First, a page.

- Explore: research artist, artworks, technique and cultures and maintain evidence.
- Design: generate original ideas that relate to the big idea and essential questions
- Skill Build: research, experiment and practice with medium and techniques.
- Create: use visual language to problem solve and express ideas that reflect the theme.
- Reflect: communicate progress, process and reflect on learning, give and receive feedback.
- Content—what is the idea? Is it original? Creative? Expressive?
- Technical skill and use of medium—can you effectively manipulate the materials?
- Fulfilling the criteria—did you follow directions to meet expectations?
- Good craftsmanship? Clean and neat presentation?
- Demonstration of personal growth—are you taking risks? Pushing yourself?
The importance of the professional work habits points to students’ overall grade:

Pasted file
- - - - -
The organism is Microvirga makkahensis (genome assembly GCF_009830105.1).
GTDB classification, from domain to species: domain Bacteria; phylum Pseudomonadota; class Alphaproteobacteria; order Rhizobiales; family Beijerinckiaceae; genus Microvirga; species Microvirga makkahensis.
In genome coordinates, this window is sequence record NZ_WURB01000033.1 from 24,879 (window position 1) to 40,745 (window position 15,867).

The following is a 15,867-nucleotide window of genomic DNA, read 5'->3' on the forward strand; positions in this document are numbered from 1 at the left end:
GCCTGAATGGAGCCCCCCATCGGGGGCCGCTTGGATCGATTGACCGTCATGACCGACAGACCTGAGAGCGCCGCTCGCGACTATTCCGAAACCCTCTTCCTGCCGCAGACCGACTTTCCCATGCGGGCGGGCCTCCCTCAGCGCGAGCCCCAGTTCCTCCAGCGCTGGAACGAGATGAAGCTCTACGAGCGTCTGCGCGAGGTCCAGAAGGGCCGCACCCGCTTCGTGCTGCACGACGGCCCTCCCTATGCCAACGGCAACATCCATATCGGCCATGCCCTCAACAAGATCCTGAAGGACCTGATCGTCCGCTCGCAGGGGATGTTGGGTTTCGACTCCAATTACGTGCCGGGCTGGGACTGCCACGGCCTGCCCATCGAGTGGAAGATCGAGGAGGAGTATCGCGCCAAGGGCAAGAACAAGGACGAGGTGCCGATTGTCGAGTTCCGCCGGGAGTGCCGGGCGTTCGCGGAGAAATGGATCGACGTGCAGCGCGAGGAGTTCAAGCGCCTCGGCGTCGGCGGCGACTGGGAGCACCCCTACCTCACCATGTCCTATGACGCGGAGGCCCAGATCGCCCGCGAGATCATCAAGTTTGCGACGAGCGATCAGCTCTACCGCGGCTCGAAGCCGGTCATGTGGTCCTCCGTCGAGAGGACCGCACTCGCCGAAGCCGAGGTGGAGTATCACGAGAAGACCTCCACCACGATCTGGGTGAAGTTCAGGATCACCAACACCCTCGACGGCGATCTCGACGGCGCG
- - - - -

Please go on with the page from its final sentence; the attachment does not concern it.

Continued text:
This class is very similar to a lab class. Technically there is not a textbook and the instruction happens in the classroom. If students are not here, they are not listening and doing, and if they are not doing and listening, they are not learning. They are in class to learn. If they are not in class, then they are not learning. No learning=no points. Absences result in total loss of daily points whether they are excused or not. Not here, not learning. Not learning = no points. Repeated absences will severely hurt student’s grades. If more than 12 absences accrue it may result in failure of the course.
Ethics in Art: the copying of other’s works, be it professional or fellow classmates, will not be tolerated. Copying does not simply include the copying of an image, but also includes the copying of a concept or idea. Other people’s work can be used as a resource to move your own ideas along, but we never claim them as your own.
4.0 – 3.8 = A 3.7 – 3.4 = A-
3.3 – 3.2 = B+ 3.0 – 2.8 = B
2.7 – 2.4 = B- 2.3 – 2.1 = C+
2.0 – 1.8 = C 1.7 – 1.4 = C-
1.3 – 1.1 = D+ 1.0 – 0.9 = D
0.8– 0.7 = D- 0.6 –0.0 = F